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Android Security Testing

Posted on 2015-01-18
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Last Modified: 2015-01-27
Hello
I am initiating Android mobile testing and acquired some basic information on the process and checklist. Even I have zeroed to some tools. I am not sure about the tools how it works but I am exploring. I have one basic question on best practice. Should we do performance testing directly on the device or through some emulator? I have not categorised the tools accordingly whether to execute on device or emulator. Please provide some insight.

Some tools which I will be considering --

App-Ray analyzes apps and highlights vulnerabilities, data leaks, and privacy breaches.

DidFail (Droid Intent Data Flow Analysis for Information Leakage) uses static analysis to detect potential leaks of sensitive information within a set of Android apps

DroidBench is a set of open source real-life Android applications to be used as a testing ground for static and dynamic security tools

FlowDroid is a context-, flow-, field-, object-sensitive and lifecycle-aware static taint analysis tool for Android applications.  

Thanks
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Question by:PERF_ETC79
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by:Bing CISM / CISSP
ID: 40558947
it seems you have already had a good research on tools to be used for performance test but just got stuck on the difference between running on physical device and SDK simulator.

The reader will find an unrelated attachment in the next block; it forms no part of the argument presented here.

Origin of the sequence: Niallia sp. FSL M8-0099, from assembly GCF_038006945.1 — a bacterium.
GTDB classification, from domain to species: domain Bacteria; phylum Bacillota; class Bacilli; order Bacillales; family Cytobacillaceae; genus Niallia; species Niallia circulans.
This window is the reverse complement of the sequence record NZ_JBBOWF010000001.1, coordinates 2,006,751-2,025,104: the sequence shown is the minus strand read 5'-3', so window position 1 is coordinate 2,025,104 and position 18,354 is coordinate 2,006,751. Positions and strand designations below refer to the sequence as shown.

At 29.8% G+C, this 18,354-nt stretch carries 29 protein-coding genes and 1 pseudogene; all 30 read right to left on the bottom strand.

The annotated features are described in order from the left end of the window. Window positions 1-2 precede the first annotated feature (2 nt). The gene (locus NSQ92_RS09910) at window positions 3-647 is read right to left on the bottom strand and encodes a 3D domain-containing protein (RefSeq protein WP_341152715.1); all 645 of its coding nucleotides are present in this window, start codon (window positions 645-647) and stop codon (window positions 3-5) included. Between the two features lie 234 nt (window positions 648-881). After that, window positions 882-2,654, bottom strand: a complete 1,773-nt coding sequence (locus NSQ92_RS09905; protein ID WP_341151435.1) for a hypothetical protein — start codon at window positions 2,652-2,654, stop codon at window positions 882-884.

IMPO, you need BOTH in terms of result comparison, hardware compatibility and limit, test cost or convenience.

1. hardware based test is always required for final test before each release whatever it is alpha or beta release.

2. hardware based test is also required if hardware specific or dependent features are to be test, such as graphics acceleration for games, low-level hardware access for network or bluetooth communication, user experience on cutomised touching gestures etc. these are something that can't be done properly in a simulator enviroment.

3. simulator based test is highly  recommended or even required for algorithm verification and performance comparison especially for unit tests as you may easily determine the speed differences.

4. simulator based test may also help developer observe more details on UI design and implementation as the screen can be easily zoomed and capatured.

5. Obviously, testing with a simulator is more convenient for developers especially for code debudding.

basically you need BOTH according to the test requirement and scenarios.